Maximum likelihood estimation and Hermite regression

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Description

glm.hermite is used to fit generalized linear models with count responses following a Hermite distribution, specified by giving a symbolic description of the linear predictor. A summary method providing the most meaningful information on the fitted model is available for objects of class glm.hermite.

Usage

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  glm.hermite(formula, data, link="log", start=NULL, m = NULL)

Arguments

formula

symbolic description of the model. A typical predictor has the form response ~ terms where response is the (numeric) response vector and terms is a series of terms which specifies a linear predictor for response.

data

an optional data frame containing the variables in the model.

link

character specification of link function: "log" or "identity". By default link="log".

start

a vector containing the starting values for the parameters of the specified model. Its default value is NULL.

m

value for parameter m. Its default value is NULL, and in that case it will be estimated inside the function.

Value

glm.hermite returns an object of class glm.hermite, which is a list including the following components:

  • coefs the vector of coefficients.

  • data an optional data frame containing the variables in the model.

  • loglik log-likelihood of the fitted model.

  • vcov covariance matrix of all coefficients in the model (derived from the Hessian of the maxLik output).

  • hessHessian matrix, returned by the maxLik output.

  • fitted.values the fitted mean values, obtained by transforming the linear predictors by the inverse of the link function.

  • wLikelihood ratio test statistic.

  • pvalLikelihood ratio test p-value.

Author(s)

María Oliveira, Manuel Higueras, David Moriña and Pere Puig

References

Kemp C D, Kemp A W. Some Properties of the Hermite Distribution. Biometrika 1965;52 (3-4):381–394.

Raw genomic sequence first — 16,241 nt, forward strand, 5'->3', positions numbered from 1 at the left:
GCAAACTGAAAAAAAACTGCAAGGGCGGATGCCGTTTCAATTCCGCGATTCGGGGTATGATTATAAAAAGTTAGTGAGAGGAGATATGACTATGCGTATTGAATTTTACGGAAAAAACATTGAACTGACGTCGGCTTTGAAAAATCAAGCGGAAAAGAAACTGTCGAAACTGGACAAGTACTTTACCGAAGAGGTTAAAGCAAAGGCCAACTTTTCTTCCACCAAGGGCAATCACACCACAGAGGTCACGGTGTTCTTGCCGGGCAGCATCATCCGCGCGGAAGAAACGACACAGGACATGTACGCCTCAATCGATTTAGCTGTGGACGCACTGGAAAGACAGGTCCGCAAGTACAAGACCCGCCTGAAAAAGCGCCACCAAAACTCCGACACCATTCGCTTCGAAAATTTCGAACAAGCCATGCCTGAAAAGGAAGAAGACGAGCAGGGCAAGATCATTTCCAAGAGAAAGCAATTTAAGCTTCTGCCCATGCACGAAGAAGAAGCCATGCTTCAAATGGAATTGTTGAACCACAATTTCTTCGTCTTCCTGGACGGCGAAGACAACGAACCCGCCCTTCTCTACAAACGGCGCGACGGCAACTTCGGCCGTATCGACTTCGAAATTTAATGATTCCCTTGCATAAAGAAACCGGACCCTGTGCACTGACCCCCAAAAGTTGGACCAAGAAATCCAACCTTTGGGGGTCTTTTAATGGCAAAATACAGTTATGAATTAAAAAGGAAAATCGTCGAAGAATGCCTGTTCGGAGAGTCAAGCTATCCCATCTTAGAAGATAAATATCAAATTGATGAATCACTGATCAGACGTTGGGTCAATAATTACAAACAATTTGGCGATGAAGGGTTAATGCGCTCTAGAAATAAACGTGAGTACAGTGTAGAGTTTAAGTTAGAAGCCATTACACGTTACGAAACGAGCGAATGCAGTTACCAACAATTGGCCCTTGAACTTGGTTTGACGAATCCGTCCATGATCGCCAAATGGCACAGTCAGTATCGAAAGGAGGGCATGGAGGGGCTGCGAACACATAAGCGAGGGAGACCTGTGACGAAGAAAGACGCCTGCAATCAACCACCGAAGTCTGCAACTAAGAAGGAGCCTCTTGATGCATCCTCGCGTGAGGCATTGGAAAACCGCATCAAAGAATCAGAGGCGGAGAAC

McKendrick A G Applications of Mathematics to Medical Problems. Proceedings of the Edinburgh Mathematical Society 1926;44:98–130.

Kemp A W, Kemp C D. An alternative derivation of the Hermite distribution. Biometrika 1966;53 (3-4):627–628.

Patel Y C. Even Point Estimation and Moment Estimation in Hermite Distribution. Biometrics 1976;32 (4):865–873.

Gupta R P, Jain G C. A Generalized Hermite distribution and Its Properties. SIAM Journal on Applied Mathematics 1974;27:359–363.

Bekelis, D. Convolutions of the Poisson laws in number theory. In Analytic & Probabilistic Methods in Number Theory: Proceedings of the 2nd International Conference in Honour of J. Kubilius, Lithuania 1996;4:283–296.

Zhang J, Huang H. On Nonnegative Integer-Valued Lévy Processes and Applications in Probabilistic Number Theory and Inventory Policies. American Journal of Theoretical and Applied Statistics 2013;2:110–121.

Kotz S. Encyclopedia of statistical sciences. John Wiley 1982-1989.

Kotz S. Univariate discrete distributions. Norman L. Johnson 2005.

Puig P. (2003). Characterizing Additively Closed Discrete Models by a Property of Their Maximum Likelihood Estimators, with an Application to Generalized Hermite Distributions. Journal of the American Statistical Association 2003; 98:687–692.

See Also

Distributions for some other distributions, qhermite, phermite, rhermite, hermite-package

Examples

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data <- c(rep(0,122), rep(1,40), rep(2,14), rep(3,16), rep(4,6), rep(5,2))
mle1 <- glm.hermite(data~1, link="log", start=NULL, m=3)
mle1